Closeness of holes
For closeness of pegholes see previous footnote. The pegholes on se may suggest that at least some required the use of tuning keys. As for tuning keys in tombs with qin-style instruments, there are very few examples, and in every case they are never close to the qin-style instruments but may be close to a se-style instrument.
Twisting the cords: 紾 and 抮 (both also "zhen")
Wu Yuehua has found that the characters 紾 zhen and 抮 zhen, both meaning "twist" were early associated with tuning qin strings.
Neither 27993 紾 nor its three compounds has any mention of qin (or other music instruments). Likewise with 12263 抮 and its one compound. However, as the character 軫 originally referred to the frame of a cart, and 紾 suggests silk thread (that can be used for twisting), it has been suggested that 紾 might have also been an early character referring to tuning pegs, or that 軫 means 紾 that one can 抮 zhen (twist; 戾 li also means twist.)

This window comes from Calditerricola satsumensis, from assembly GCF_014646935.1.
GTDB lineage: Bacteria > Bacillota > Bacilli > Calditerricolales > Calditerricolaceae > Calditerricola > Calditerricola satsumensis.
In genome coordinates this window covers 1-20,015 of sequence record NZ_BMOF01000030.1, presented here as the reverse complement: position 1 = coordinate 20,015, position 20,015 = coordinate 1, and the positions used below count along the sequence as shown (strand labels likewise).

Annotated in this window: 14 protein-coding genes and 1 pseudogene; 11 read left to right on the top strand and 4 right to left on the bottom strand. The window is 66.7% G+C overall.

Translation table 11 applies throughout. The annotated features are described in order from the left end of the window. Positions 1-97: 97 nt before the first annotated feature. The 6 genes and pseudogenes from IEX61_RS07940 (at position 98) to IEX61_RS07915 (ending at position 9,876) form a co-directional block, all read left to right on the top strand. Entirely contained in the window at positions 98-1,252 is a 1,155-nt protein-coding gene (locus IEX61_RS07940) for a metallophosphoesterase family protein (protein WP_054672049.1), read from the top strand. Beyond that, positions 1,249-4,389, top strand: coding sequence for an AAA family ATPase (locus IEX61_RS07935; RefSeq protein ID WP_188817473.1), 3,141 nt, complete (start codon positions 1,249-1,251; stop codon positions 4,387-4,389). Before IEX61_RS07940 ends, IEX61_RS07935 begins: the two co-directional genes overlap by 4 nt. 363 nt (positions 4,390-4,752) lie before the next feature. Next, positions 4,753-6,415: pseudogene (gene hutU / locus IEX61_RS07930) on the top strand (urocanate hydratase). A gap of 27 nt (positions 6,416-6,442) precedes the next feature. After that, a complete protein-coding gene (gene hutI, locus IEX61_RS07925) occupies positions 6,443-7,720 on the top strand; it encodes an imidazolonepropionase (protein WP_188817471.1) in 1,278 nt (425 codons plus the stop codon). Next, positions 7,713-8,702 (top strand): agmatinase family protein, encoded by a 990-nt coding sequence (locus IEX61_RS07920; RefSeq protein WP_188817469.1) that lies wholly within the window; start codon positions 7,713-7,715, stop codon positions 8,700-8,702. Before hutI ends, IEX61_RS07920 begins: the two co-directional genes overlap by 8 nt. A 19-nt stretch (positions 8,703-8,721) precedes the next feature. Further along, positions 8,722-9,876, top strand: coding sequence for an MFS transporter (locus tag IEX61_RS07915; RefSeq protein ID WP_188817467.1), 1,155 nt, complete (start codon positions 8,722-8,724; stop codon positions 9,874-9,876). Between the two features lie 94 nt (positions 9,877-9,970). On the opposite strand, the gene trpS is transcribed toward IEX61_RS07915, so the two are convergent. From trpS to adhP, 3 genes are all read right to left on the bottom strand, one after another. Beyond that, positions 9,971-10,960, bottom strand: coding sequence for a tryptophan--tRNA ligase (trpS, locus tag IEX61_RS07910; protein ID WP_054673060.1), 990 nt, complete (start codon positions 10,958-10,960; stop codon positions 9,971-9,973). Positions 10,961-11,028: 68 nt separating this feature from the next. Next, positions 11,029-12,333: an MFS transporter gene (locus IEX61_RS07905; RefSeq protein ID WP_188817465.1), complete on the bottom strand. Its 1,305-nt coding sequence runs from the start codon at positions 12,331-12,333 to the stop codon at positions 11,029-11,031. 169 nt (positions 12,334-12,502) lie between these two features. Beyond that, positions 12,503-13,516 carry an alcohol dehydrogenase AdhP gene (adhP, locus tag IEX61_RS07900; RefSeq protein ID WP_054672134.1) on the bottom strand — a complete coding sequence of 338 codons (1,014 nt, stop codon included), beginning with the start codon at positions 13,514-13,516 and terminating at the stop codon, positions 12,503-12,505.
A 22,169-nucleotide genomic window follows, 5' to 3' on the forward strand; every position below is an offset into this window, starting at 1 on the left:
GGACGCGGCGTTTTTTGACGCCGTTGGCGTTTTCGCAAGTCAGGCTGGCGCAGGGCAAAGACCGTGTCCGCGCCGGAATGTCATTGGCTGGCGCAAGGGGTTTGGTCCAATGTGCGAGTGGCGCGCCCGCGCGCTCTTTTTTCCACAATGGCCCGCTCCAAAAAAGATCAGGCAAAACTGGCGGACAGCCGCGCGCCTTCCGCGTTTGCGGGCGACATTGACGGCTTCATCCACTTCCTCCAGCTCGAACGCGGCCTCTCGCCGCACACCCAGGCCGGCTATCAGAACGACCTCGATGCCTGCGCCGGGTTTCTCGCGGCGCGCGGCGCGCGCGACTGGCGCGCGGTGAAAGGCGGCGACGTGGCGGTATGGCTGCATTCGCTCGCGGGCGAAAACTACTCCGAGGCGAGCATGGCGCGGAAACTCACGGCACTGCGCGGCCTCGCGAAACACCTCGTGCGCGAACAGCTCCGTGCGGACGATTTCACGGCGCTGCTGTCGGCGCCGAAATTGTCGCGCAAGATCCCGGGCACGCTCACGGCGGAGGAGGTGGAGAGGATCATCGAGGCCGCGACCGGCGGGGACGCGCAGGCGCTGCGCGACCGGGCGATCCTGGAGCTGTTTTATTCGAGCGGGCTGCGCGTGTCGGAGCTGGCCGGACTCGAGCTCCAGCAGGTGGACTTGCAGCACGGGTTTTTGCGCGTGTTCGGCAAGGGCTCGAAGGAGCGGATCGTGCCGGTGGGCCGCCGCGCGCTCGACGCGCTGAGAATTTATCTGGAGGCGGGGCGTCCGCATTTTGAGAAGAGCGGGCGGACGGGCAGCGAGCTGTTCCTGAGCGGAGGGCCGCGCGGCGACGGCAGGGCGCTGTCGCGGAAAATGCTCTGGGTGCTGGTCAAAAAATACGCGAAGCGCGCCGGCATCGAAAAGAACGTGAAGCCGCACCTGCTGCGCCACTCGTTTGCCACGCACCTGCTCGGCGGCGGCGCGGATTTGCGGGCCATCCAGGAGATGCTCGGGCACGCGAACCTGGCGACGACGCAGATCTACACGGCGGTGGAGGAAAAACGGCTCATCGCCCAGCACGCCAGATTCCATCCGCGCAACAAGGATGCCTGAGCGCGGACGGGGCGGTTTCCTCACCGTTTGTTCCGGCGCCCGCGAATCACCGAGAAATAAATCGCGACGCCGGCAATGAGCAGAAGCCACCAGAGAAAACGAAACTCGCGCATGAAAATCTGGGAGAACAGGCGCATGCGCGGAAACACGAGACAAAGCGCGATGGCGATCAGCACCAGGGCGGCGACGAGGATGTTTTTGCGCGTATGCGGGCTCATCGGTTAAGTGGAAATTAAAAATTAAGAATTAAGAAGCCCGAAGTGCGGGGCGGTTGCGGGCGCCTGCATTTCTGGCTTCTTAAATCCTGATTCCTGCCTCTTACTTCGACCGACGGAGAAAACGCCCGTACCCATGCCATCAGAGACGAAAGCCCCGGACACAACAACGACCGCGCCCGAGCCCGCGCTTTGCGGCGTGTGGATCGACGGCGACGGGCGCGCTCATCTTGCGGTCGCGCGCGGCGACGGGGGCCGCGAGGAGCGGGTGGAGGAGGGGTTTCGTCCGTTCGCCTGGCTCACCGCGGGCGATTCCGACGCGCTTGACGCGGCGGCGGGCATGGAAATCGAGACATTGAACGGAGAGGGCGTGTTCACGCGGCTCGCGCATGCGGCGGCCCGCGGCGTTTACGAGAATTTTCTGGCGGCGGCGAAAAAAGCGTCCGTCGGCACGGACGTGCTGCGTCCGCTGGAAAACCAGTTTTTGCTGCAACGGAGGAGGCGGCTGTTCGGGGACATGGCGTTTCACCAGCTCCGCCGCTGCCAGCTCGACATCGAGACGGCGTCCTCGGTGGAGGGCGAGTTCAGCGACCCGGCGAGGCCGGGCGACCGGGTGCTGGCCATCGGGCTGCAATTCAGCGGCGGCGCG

"Maiden of Agu (阿谷處女 A Gu Chu Nü)
Translated as "The Maiden of the Mountain Valley" in Anne Behnke Kinney, Exemplary Women of Early China: The Lienü Zhuan of Liu Xiang (NY, Columbia University Press, 2014). The entry, Chapter 6.6, is on page 117. The relevant section from the full original text, a passage about a qin with pegs missing, is as follows, together with the translation by Kinney (who here translated "qin" as "lute"),
The Chinese text is actually unclear about how many pegs were removed. Nevertheless, from this it is clear that pegs were considered essential for tuning the qin. It is also clear that Confucius was pleased with her answer.